Muriel Dupas and AlisonLewy
The talk was sold out quickly but if you want to find out more about the Start Up Loans, or see if it's right for you, we’re hosting a FREE Finance for Fashion workshop on 30th April at 10.00am.

Spaces are limited and likely to sell out quickly again. For more information go to our Fashion Angel Events page, or click here to book a place.

By Alison Lewy

Friday, April 5, 2013

Samantha McEwan from Isolated Heroes announced as winner of business mentoring competition, sponsored by ASOS Marketplace

Isolated Heroes
We are delighted to announce that the winner of our second business mentoring competition, sponsored by ASOS Marketplace, is women’s wear brand ISOLATED HEROES founded by designer Samantha McEwan.

Samantha has won a place on the Fashion Angel business start up mentoring programme. During the six months programme the Fashion Angel team will work with her to develop the strategic and operational direction of the business to secure its growth and sustainability.

The competition was open to ASOS Marketplace sellers and continues our  commitment to nurturing and developing young creative talent to turn them into successful businesses.

The entries were judged by Fashion Angel Director, Alison Lewy and Rachel Humphreys, ASOS’s Senior Marketplace Manager.
Isolated Heroes

Alison Lewy, Fashion Angel’s Director welcomes this opportunity to support an aspiring design business in this way: “We were overwhelmed with applications which show the high demand for industry led mentoring support to assist fashion enterprises. It was a difficult task to choose a winner with so many strong entries. We selected Samantha as we loved the brand aesthetic and felt with the right support the business had potential for growth. Samantha will now have the opportunity to work with a team of high-level, industry professionals from Fashion Angel to ensure the on-going development and success of her business, as well as exposure for the Isolated Heroes brand.”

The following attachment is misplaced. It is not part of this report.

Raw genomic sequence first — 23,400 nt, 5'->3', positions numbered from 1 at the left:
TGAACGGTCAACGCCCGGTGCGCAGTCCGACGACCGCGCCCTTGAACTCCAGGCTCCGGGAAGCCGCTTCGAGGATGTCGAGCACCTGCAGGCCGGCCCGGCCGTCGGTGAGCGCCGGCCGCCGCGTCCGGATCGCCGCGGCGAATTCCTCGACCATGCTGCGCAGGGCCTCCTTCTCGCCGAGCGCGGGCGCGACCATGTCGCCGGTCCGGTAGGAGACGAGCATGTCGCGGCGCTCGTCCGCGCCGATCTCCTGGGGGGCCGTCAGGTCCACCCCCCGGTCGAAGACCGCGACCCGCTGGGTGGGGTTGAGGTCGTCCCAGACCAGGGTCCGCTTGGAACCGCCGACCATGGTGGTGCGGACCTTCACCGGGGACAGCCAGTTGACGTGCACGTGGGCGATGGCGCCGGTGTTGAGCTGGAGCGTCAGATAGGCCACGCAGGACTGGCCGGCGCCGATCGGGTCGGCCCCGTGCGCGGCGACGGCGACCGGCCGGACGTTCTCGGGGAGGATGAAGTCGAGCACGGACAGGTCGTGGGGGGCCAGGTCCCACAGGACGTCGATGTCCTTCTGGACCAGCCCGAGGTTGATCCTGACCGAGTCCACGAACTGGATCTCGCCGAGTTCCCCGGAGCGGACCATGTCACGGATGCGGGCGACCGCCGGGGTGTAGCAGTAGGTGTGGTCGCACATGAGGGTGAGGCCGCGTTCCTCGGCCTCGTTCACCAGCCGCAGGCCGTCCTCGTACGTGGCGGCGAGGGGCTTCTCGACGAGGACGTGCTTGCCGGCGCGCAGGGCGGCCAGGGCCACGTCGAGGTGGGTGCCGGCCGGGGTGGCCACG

James Hart, E Commerce Director of ASOS, said: “We are excited to announce Isolated Heroes as the winning recipient of the mentoring programme with Fashion Angel.  Their entry stood out because of both their eagerness to learn, but also their clear ideas as to the way they wanted to develop their business and expand their label.  Samantha’s commitment to her collection on ASOS Marketplace has given her  the strong foundations on which the Fashion Angel mentoring program can build. We can’t wait to see her business grow.”
Isolated Heroes 

Samantha McEwan, Isolated Heroes Founder and Creative Director, said: “I am so excited to have won this competition and grateful to ASOS Marketplace for giving me the opportunity to be mentored by the Fashion Angel team and benefit from their industry expertise. I am looking forward to developing my business strategy and with their assistance, taking my business to the next level”

We can't wait to chart Samantha's progress over the coming months. For more information about our mentoring programme and how we can help your fashion business thrive go to the Fashion Angel Mentoring page.